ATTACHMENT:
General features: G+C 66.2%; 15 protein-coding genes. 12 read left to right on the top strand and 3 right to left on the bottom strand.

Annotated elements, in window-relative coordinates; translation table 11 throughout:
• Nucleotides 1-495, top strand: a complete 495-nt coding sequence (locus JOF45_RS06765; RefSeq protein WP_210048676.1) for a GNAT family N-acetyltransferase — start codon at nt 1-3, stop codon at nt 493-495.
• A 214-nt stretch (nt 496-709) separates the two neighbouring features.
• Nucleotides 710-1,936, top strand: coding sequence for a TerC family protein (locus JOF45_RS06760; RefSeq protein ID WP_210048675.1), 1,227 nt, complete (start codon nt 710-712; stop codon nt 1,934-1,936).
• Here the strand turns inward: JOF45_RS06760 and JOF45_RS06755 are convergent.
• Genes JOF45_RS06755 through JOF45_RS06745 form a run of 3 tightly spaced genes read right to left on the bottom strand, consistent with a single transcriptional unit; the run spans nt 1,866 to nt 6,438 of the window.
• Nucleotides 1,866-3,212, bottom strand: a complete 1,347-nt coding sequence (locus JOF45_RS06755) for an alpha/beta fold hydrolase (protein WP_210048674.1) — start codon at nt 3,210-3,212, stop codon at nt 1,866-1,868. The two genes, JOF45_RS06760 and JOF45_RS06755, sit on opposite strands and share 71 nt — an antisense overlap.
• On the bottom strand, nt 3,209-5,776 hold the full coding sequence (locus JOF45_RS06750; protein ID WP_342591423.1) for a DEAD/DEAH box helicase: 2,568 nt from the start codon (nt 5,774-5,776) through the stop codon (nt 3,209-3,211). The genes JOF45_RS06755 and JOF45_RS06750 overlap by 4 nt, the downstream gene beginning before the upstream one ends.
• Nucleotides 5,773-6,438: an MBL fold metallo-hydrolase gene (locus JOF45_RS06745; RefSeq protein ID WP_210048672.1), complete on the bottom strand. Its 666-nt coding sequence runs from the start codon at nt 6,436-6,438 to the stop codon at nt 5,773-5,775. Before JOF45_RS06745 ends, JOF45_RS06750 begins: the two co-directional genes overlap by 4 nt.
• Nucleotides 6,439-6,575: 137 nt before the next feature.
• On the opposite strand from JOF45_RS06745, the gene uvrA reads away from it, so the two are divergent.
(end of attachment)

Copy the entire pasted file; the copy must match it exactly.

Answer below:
General features: G+C 66.2%; 15 protein-coding genes. 12 read left to right on the top strand and 3 right to left on the bottom strand.

Annotated elements, in window-relative coordinates; translation table 11 throughout:
• Nucleotides 1-495, top strand: a complete 495-nt coding sequence (locus JOF45_RS06765; RefSeq protein WP_210048676.1) for a GNAT family N-acetyltransferase — start codon at nt 1-3, stop codon at nt 493-495.
• A 214-nt stretch (nt 496-709) separates the two neighbouring features.
• Nucleotides 710-1,936, top strand: coding sequence for a TerC family protein (locus JOF45_RS06760; RefSeq protein ID WP_210048675.1), 1,227 nt, complete (start codon nt 710-712; stop codon nt 1,934-1,936).
• Here the strand turns inward: JOF45_RS06760 and JOF45_RS06755 are convergent.
• Genes JOF45_RS06755 through JOF45_RS06745 form a run of 3 tightly spaced genes read right to left on the bottom strand, consistent with a single transcriptional unit; the run spans nt 1,866 to nt 6,438 of the window.
• Nucleotides 1,866-3,212, bottom strand: a complete 1,347-nt coding sequence (locus JOF45_RS06755) for an alpha/beta fold hydrolase (protein WP_210048674.1) — start codon at nt 3,210-3,212, stop codon at nt 1,866-1,868. The two genes, JOF45_RS06760 and JOF45_RS06755, sit on opposite strands and share 71 nt — an antisense overlap.
• On the bottom strand, nt 3,209-5,776 hold the full coding sequence (locus JOF45_RS06750; protein ID WP_342591423.1) for a DEAD/DEAH box helicase: 2,568 nt from the start codon (nt 5,774-5,776) through the stop codon (nt 3,209-3,211). The genes JOF45_RS06755 and JOF45_RS06750 overlap by 4 nt, the downstream gene beginning before the upstream one ends.
• Nucleotides 5,773-6,438: an MBL fold metallo-hydrolase gene (locus JOF45_RS06745; RefSeq protein ID WP_210048672.1), complete on the bottom strand. Its 666-nt coding sequence runs from the start codon at nt 6,436-6,438 to the stop codon at nt 5,773-5,775. Before JOF45_RS06745 ends, JOF45_RS06750 begins: the two co-directional genes overlap by 4 nt.
• Nucleotides 6,439-6,575: 137 nt before the next feature.
• On the opposite strand from JOF45_RS06745, the gene uvrA reads away from it, so the two are divergent.